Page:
This idea is similar to my idea in [proposal] Same-document same-context windows, declaratively via HTML <window> element.
This idea differs in that we can code the content in an iframe-like element from the same DOM where we are using the iframe-like element.
For the sake of example, let’s call it
<div> The following content is rendered in a separate frame: <frame> <div id="divInsideFrame">Content in a frame</div> </frame> </div> <script> // The content is written in the same DOM where the <frame> is used, // so we can reference it and modify the content within the outer context: const div = document.querySelector('#divInsideFrame') div.style.background = 'cornflowerblue' </script>
What this does:
- Renders the child DOM of the
<frame>element inside an iframe-like container/context
- Any styling (CSS) and rendering (f.e. canvas 2d or webgl) is scoped inside of the iframe-like context.
- If any graphics crash, browsers can limit the crash to this frame (and perhaps browsers can put a “refresh” button on it) without crashing the whole tab. This can be useful for sites like http://codepen.io, https://www.shadertoy.com, etc.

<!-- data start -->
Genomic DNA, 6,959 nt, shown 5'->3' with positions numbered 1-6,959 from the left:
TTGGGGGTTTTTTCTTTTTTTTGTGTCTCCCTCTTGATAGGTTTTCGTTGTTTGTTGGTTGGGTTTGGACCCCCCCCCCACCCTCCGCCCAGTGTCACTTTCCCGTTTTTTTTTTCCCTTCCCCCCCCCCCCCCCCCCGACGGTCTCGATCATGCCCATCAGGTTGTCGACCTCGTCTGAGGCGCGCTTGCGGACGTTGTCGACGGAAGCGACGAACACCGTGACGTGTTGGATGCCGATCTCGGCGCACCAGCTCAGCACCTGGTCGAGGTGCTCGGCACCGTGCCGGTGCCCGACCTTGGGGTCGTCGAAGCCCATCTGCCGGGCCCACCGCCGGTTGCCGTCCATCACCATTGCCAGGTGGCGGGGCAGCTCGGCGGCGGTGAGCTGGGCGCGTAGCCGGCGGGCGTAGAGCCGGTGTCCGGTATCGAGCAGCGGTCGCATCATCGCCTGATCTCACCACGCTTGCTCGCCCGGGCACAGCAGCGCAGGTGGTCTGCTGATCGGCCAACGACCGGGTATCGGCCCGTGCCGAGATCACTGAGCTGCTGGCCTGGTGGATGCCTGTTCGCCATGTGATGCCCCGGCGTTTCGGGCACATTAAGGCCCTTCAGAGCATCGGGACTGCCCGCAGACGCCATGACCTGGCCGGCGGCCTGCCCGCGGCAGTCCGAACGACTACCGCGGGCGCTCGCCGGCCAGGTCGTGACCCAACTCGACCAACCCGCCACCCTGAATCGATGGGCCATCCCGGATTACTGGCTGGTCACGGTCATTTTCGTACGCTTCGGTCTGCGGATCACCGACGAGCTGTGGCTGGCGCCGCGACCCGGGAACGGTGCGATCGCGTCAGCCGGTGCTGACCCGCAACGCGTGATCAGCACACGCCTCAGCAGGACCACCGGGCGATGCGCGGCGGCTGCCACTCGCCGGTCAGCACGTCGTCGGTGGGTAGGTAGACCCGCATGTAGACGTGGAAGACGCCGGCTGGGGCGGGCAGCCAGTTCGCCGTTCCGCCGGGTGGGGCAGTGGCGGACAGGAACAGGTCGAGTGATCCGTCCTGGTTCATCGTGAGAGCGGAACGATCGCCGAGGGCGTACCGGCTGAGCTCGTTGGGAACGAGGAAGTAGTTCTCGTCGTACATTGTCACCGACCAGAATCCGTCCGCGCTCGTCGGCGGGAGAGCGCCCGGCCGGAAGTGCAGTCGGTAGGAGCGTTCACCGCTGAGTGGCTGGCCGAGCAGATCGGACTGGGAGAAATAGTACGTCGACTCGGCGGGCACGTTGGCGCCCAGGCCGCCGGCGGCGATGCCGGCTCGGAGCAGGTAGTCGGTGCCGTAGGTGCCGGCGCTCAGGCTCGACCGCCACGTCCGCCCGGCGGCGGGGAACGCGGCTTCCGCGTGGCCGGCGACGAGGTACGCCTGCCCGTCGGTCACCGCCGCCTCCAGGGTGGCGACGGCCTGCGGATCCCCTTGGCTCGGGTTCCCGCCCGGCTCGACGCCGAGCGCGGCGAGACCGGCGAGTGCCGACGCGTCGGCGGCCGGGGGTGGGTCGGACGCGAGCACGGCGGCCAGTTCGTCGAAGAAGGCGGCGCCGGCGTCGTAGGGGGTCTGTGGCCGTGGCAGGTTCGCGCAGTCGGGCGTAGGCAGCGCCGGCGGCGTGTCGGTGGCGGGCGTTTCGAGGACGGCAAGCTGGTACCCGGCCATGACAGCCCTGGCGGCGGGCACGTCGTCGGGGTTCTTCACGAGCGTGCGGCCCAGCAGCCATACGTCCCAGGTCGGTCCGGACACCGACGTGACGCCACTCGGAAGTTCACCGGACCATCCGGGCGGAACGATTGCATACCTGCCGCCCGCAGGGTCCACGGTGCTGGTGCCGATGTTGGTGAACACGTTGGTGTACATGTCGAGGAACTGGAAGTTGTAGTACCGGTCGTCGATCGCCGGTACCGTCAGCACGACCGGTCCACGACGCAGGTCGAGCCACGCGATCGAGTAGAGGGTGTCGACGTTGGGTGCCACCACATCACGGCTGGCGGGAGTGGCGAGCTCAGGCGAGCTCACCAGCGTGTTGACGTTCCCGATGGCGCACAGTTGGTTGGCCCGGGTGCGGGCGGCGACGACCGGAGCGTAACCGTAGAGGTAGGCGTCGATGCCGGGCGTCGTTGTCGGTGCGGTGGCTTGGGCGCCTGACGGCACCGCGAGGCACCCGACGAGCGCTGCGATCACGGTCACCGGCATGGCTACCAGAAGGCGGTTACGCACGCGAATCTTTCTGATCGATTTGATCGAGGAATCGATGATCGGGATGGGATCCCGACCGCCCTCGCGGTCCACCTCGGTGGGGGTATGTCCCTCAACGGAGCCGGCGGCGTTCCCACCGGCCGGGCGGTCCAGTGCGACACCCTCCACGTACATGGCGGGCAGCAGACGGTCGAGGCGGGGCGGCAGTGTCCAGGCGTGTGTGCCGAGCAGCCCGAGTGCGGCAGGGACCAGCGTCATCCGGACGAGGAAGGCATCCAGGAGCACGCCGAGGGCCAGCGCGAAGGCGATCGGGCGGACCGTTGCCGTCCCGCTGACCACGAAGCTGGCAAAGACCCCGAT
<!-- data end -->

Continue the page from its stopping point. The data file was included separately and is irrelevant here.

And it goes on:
I’m not sure about the following, but perhaps the
<div> The following content is rendered in a separate frame: <frame> <div>Content in a frame</div> </frame> </div> <script> document.querySelector('frame').runScript('http://some.script/to/run.js') // or something </script>
- can access only the DOM that is being rendered in the frame.
- can access attributes and props on those elements, which means the script can access content provided by the outer context, via Proxy Membrane.
- can even use
getComputedStyleto see what styles are applied from the outer context
- can not access everything from the outer context, because the Proxy Membrane prevents certain properties from being reachable.
Again, I’m not sure about the
<frame> elements having a (somehow-secure while the DOM comes from the outside) JS context in them.
Maybe it would work the same way as when passing nodes from an outer context to the inner context, in that the inner context can gain access to a lot of things from the outer context.
Maybe it would be fine for same-origin code.
But the main idea is that some things like graphics (CSS, canvas, webgl) can be isolated in terms of how the browser renders those parts (separate process, f.e.).
It some ways, it would be similar to a container element in place of the
<frame> having style
contain: strict; overflow: hidden; or similar, but with additional separation.
<window> idea in the other thread can have a similar separate-JS-context type of thing too.